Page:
Google again deployed its people-finder service though the shysters, sharks and sickos were never far behind as this Metro story highlights and this bogus BBC radiation alert shows.

Assorted mayors of London, complete with chains of office, paid a visit to the BBC this week expecting a talk from the news website’s editor.

Unfortunately he was unavoidably detained so I was press-ganged to talk about emerging platforms and how I thought the future would unfold.

My spiel about iPTV, mobiles, augmented reality, near-field communication, and the moneyless society seemed to go well, but I have to admit I was a bit flummoxed when one of the worshipful company asked where the power would come from to keep the connected society running.

The question was based, I believe, on this old Sunday Times story which asserts that a couple of Google searches generates as much CO2 as making a cuppa.

The Harvard researcher on whose work the report was based doesn’t accept the Times’ conclusion and the truth is that Google is well along the path of making itself carbon neutral

But in the wider context the questioner had a point – power-hungry devices in the hands of billions of people are bound to have an impact and there’s no ready answer to the question. The carbon footprint of a technology depends on what’s in and what’s out when you assess its impact.

It’s easy to see how making a call or sending a message rather than travelling to a face-to-face meeting might bring a big CO2 saving over existing technologies, and when multiplied across the billions of daily interactions the potential benefit is huge.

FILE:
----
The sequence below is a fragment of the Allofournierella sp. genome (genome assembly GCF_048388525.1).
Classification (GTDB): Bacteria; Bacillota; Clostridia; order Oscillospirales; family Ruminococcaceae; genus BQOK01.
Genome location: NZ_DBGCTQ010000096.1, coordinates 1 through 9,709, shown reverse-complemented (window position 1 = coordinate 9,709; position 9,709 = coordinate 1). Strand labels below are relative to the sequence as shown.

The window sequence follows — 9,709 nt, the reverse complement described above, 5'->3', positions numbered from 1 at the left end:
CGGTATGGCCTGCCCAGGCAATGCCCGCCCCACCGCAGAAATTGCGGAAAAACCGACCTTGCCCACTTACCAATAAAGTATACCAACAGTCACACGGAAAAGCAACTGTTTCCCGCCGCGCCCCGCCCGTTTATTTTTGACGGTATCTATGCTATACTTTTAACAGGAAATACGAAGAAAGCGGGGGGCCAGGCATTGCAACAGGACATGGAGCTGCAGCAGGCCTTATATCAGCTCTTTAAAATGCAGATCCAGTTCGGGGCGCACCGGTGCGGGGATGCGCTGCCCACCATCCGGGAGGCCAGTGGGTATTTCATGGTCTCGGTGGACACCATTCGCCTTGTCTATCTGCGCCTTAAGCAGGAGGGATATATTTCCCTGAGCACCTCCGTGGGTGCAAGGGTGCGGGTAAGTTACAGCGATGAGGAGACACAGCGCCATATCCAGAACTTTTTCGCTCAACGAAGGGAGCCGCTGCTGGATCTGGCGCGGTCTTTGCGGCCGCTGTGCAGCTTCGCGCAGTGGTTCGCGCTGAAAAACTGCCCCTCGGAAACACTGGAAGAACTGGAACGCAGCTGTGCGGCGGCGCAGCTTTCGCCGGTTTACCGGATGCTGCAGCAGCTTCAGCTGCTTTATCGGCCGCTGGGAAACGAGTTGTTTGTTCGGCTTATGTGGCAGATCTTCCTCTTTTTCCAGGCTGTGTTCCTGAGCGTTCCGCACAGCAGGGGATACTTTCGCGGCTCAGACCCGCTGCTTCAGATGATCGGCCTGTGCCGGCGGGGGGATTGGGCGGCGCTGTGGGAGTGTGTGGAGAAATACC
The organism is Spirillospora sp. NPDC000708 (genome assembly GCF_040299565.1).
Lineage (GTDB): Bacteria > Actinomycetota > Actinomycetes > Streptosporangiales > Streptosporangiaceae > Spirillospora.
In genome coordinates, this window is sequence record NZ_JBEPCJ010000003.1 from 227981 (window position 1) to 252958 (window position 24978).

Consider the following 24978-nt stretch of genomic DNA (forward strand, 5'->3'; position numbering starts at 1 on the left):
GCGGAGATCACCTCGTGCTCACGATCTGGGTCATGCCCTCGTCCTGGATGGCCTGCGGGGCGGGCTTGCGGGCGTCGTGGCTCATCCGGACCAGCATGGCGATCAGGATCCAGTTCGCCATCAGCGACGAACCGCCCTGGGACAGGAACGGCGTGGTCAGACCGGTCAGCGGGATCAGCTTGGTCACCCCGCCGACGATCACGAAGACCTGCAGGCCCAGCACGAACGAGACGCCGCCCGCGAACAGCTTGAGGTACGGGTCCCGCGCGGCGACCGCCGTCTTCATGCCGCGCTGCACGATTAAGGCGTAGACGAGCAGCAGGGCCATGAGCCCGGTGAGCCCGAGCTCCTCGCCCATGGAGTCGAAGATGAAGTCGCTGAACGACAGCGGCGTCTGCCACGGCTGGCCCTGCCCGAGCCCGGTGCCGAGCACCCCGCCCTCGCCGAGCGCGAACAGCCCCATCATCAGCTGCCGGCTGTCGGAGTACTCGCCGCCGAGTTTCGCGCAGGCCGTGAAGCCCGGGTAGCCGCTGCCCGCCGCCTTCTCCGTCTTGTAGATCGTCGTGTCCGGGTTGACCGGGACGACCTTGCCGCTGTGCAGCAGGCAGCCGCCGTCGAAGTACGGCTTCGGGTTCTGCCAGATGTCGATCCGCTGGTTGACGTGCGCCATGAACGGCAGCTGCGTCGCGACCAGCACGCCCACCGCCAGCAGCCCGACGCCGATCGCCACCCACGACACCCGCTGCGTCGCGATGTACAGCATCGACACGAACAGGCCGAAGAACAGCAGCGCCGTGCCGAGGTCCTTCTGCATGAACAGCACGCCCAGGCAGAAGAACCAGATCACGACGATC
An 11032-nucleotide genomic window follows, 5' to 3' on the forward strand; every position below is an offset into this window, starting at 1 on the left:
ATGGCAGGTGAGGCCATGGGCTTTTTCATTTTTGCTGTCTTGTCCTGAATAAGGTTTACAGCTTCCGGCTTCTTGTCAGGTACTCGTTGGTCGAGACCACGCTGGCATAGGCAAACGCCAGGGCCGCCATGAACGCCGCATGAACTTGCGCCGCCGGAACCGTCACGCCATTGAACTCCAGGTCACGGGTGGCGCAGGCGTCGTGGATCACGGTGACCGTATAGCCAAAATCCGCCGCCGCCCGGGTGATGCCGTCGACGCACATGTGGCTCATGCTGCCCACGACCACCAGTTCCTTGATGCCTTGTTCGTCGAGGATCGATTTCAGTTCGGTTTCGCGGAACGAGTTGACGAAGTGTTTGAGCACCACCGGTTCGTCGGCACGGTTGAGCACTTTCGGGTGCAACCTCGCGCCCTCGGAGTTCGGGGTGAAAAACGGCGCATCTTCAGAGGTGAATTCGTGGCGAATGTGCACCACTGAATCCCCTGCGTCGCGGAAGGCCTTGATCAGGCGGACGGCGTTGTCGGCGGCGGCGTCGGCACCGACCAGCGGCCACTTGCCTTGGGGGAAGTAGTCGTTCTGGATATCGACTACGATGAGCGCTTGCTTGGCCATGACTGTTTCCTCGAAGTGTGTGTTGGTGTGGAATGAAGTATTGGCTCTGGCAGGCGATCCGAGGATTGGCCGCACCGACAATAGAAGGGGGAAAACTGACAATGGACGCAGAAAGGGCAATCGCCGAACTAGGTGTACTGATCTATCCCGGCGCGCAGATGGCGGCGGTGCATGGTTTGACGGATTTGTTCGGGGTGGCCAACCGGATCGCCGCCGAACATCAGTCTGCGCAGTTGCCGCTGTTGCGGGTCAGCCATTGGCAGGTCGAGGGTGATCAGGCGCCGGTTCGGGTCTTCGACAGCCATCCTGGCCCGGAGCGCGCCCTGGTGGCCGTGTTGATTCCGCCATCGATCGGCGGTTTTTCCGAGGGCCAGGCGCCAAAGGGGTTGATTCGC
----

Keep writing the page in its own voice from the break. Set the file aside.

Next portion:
The carbon cost of manufacturing and distributing hardware and its ability to be recycled also has to be taken into account, especially with blisteringly fast turnover in device evolution and obsolescence.

Harder to measure is the impact of mobiles in enabling so many more connections and interactions between people then were ever possible in the past. Big thoughts and banalities are just 1s and 0s in the digital world. How do you cost a connected world?

At a pragmatic level, energy consumption and device efficiency is being tackled in multiple ways.

In the macro world memristor’s hold the prospect of chips that run 10 times faster than conventional models using a tenth of the power. There are solar chargers, hydrogen fuel cells and even ways of harvesting kinetic energy to trickle life back into a battery.

This Yoyo charger and this bike dynamo from Nokia show some of the solutions coming to the market, but I bet Harold Wilson never imagined his “white heat of technology” vision needing pedal power to keep the conversation flowing.

oscarappThe sycophantic slush of another Oscars ceremony is already a fading memory but there are some learnings from ABC’s two-screen, Backstage Pass coverage that are worth further reflection.

The 99 cent app for iPhone and iPad users gave users access to live streams from more than 25 cameras dotted around LA’s Kodak Theatre – TV gallery-type command in the palm of your hand – plus access to additional content.

ABC’s acknowledgement of the multi-tasking tendencies of TV audiences allowed people to flit away from mainstream coverage to the likes of the unruly paparazzi cam, another one focused on famous faces and one on fashion.

Alessandra Stanley writing in the New York Times said the extra feeds gave viewers “an all-too-vivid look at how the air leaves the theater and the night starts to drag.” Miaow!